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Australians build more homes, buy more cars

SYDNEY: Approvals to build new homes in Australia surged by the most in over seven years in April as the hard-hit apartment sector made a welcome comeback, cementing the outlook for a construction boom this year.

Other data out on Wednesday, May 5, showed sales of new vehicles ran red-hot in April while the country's service sector returned to growth as sales and employment revived.

Combined the upbeat figures underlined the case for further increases in interest rates later this year, though jitters in global financial markets could make the Reserve Bank of Australia (RBA) cautious in the near term.

"Today's lift in approvals has breathed new life into our housing construction story," said George Tharenou, and economist at UBS. "We continue to expect further rate hikes, though at a slower pace of 25 basis points per quarter."

The central bank lifted its key cash rate by 25 basis points to 4.5% on Tuesday, May 4, and cited surging export earnings, a buoyant housing market and higher inflation as some reasons for the move.

Investors assume the RBA will now pause in June and, probably, July given its six hikes in seven meetings had put it far ahead of any other central bank in withdrawing stimulus.

But the strength of the economy suggests a move to a restrictive monetary policy could start as soon as August.

Interbank futures imply around a 74% chance of a hike to 4.75% in August and are almost fully priced for a move by September.

Wednesday's trifecta of data certainly supported the central bank's upbeat outlook for the domestic economy.

Approvals to build new homes jumped 15.3% in March, blowing past forecasts of a 1% rise and the largest monthly gain since late 2002. Total approvals of 16,383 were the highest since October 2003 and up 52 percent on March last year.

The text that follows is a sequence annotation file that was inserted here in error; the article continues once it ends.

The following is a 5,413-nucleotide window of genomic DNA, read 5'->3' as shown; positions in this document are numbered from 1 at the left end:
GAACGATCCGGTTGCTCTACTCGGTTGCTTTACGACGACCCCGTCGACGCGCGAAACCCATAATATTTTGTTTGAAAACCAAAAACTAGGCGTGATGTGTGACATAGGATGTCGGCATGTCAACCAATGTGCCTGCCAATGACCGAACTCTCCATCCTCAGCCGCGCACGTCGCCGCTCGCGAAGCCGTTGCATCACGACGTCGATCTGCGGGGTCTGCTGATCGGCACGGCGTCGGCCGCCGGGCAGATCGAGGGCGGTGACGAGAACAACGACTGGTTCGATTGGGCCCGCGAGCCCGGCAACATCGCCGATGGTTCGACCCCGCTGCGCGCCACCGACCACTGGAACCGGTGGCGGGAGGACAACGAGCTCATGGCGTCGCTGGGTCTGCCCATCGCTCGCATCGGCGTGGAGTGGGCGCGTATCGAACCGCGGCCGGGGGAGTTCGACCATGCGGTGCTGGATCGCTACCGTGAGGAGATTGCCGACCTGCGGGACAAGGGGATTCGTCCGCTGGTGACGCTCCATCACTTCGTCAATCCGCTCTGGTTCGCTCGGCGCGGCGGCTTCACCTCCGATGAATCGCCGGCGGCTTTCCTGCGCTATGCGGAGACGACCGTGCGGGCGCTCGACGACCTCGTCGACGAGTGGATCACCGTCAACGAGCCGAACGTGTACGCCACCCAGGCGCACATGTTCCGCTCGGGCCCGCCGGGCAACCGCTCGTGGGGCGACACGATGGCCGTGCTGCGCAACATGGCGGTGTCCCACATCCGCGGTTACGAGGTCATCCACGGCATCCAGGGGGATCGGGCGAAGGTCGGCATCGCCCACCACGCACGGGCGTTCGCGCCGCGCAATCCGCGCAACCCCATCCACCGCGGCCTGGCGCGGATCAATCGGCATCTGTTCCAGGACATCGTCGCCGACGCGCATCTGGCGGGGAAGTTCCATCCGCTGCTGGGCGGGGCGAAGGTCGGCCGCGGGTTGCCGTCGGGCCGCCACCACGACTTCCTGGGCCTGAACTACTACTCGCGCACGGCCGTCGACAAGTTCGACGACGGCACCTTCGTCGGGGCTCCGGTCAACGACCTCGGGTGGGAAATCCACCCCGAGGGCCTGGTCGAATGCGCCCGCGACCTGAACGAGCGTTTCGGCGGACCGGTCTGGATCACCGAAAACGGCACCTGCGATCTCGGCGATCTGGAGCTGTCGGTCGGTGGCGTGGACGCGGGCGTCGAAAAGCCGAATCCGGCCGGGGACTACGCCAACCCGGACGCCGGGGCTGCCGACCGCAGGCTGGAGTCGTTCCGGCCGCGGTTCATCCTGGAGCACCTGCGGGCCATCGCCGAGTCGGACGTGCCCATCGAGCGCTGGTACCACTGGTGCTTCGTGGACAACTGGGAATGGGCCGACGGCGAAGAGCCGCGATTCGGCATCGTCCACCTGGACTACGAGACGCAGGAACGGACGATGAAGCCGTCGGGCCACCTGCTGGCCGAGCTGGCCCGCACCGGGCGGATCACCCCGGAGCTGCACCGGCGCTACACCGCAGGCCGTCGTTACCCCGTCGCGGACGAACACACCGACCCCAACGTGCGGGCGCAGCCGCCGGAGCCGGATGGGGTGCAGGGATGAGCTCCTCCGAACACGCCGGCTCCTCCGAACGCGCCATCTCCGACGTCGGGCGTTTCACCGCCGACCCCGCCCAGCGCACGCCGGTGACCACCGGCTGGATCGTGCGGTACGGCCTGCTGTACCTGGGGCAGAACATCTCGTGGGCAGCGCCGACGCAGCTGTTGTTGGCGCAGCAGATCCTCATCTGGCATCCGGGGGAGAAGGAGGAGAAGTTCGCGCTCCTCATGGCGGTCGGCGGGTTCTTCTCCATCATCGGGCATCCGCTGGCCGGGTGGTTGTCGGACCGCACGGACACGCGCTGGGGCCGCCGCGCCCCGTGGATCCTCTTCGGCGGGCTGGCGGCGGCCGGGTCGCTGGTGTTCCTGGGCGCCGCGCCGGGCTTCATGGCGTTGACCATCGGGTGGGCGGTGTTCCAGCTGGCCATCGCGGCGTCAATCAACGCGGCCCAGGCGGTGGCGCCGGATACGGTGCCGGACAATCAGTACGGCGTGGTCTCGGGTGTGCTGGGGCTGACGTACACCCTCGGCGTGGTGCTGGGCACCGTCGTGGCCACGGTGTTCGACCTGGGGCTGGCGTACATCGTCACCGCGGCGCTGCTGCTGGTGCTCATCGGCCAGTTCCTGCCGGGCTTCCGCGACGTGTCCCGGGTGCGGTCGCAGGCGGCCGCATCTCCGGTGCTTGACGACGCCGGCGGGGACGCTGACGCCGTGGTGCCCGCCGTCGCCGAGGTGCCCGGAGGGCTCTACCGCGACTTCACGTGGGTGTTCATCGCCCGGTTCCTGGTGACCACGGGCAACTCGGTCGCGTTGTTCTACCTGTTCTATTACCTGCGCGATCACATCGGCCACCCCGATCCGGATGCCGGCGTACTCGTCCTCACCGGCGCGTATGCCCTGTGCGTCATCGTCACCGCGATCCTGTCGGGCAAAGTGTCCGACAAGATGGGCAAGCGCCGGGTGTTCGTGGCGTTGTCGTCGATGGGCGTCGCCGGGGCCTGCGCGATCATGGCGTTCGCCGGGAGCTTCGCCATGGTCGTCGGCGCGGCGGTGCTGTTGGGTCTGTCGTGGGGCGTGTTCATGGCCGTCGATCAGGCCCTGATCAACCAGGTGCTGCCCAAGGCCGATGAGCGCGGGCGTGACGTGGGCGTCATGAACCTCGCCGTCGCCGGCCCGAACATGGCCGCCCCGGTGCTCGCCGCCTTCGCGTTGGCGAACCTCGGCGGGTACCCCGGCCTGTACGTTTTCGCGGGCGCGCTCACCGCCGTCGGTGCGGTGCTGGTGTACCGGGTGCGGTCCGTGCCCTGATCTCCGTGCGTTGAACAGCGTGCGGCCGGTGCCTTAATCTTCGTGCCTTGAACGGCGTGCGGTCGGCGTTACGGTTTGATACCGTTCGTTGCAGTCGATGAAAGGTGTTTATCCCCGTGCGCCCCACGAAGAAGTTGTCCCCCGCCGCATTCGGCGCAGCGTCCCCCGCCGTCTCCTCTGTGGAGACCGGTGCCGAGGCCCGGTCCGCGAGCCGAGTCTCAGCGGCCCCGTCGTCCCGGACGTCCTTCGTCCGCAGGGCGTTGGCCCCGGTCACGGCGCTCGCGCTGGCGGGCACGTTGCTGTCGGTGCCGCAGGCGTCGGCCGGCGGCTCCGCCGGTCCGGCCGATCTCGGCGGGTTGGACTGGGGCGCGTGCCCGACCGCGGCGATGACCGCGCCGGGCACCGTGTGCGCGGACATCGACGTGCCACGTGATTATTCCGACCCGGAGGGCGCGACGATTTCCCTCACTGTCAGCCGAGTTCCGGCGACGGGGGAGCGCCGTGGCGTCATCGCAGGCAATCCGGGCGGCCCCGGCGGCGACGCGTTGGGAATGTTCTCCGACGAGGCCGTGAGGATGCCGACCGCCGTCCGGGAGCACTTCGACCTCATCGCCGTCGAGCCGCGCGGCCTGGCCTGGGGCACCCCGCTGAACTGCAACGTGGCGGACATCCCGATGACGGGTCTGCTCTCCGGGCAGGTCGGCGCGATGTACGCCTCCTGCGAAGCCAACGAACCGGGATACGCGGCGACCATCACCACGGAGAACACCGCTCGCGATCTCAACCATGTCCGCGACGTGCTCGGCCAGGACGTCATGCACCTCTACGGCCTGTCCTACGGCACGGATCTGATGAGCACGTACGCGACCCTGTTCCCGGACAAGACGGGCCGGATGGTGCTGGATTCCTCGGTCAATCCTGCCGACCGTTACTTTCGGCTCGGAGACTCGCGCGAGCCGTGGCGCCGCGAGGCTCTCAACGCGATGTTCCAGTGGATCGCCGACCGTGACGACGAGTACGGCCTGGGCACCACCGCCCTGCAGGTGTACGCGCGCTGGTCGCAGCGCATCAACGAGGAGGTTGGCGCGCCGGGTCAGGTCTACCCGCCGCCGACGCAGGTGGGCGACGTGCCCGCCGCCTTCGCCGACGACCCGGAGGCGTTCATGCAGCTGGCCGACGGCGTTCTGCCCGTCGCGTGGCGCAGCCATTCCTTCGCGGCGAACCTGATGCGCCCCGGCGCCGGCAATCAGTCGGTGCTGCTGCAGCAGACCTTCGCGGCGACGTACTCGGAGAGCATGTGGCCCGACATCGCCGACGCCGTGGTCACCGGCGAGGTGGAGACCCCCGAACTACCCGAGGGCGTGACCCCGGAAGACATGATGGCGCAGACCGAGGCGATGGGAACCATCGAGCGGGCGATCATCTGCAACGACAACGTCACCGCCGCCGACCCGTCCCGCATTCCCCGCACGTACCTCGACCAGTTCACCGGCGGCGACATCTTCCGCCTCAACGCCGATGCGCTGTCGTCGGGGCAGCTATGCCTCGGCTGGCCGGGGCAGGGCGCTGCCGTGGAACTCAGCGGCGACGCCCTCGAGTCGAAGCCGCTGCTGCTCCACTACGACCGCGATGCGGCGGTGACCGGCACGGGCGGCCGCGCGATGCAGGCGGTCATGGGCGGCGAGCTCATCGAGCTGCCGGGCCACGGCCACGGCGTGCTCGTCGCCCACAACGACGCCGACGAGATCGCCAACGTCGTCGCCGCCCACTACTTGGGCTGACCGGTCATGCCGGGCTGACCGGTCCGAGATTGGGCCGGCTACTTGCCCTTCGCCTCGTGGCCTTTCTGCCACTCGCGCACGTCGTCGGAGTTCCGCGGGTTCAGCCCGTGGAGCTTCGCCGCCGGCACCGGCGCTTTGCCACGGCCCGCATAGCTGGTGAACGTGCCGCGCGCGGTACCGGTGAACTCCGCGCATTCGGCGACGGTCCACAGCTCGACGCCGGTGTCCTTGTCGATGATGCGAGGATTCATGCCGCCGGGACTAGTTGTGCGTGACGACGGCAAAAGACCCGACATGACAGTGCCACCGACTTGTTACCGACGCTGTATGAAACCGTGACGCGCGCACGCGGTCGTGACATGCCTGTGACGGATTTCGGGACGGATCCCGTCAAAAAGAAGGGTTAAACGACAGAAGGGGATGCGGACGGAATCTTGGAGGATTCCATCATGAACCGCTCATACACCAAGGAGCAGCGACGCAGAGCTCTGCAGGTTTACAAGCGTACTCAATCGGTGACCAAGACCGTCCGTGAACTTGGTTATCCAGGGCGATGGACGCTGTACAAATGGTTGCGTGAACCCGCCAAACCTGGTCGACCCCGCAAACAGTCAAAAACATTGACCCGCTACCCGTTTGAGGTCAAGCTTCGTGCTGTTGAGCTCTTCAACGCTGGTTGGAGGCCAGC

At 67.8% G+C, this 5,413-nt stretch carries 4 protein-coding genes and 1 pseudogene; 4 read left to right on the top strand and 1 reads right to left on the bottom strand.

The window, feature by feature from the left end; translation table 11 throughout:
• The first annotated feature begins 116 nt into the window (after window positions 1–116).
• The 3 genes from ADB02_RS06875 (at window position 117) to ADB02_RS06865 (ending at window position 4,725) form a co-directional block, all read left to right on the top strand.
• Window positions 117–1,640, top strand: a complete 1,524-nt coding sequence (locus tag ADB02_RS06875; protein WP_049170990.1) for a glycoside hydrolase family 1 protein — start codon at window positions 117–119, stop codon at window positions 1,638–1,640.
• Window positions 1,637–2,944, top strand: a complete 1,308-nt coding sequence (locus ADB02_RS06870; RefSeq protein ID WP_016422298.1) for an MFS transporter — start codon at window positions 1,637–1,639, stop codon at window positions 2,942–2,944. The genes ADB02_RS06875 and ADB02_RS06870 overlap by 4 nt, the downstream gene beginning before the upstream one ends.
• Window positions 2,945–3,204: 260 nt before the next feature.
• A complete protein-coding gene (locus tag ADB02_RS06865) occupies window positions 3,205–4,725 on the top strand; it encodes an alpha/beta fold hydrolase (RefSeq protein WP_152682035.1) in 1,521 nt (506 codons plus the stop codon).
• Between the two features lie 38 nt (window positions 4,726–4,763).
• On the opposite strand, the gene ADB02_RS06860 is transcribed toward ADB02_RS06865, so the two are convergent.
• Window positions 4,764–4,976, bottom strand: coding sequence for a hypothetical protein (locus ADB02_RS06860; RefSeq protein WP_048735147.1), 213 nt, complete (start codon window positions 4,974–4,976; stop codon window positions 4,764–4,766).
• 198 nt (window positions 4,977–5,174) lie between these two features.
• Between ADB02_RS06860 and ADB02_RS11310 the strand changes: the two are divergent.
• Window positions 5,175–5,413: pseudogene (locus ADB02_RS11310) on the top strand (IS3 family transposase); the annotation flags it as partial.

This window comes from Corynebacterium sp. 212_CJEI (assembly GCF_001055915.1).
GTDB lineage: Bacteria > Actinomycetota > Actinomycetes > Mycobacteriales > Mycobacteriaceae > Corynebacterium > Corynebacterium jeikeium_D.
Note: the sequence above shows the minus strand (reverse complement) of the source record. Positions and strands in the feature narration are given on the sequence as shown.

Approvals in the volatile multi-unit sector soared 60% compared to February, suggesting credit was finally beginning to flow for big projects. The apartment building sector was one of the hardest hit by the global financial crisis. The burst of new supply should be welcomed by policymakers in that it could help take some steam out of home prices, which climbed to record highs in 1Q.

Yet in the near term the surge in construction will add to already strong economic growth and intensify competition for workers with the booming mining sector.

The energising impact of mining and construction was evident in a survey of 200 service sector firms out on Wednesday.

The Australian Industry Group (AiG)-Commonwealth Bank performance of services index (PSI) rose 3.4 points in April to 52.3, putting it back above the 50.0 level that marks the threshold between growth and contraction.

Sales and new orders both gained and there was a promising pick up in employment ahead of official jobs data next week.

"The employment reading is consistent with strong jobs growth in the broad economy, and signals that unemployment has peaked and is now headed lower," said CBA senior economist John Peters.

"This augurs well for future growth in consumer demand."

Consumers already seem happy enough to splash out on big-ticket items like cars. Industry figures for new vehicle sales on Wednesday showed 81,401 were sold in April, the second highest for that month and 27% higher than April last year.

The strength of demand for cars is a marked contrast with softness in retail sales and suggests household consumption overall is healthier than the retail data implies. -- Reuters
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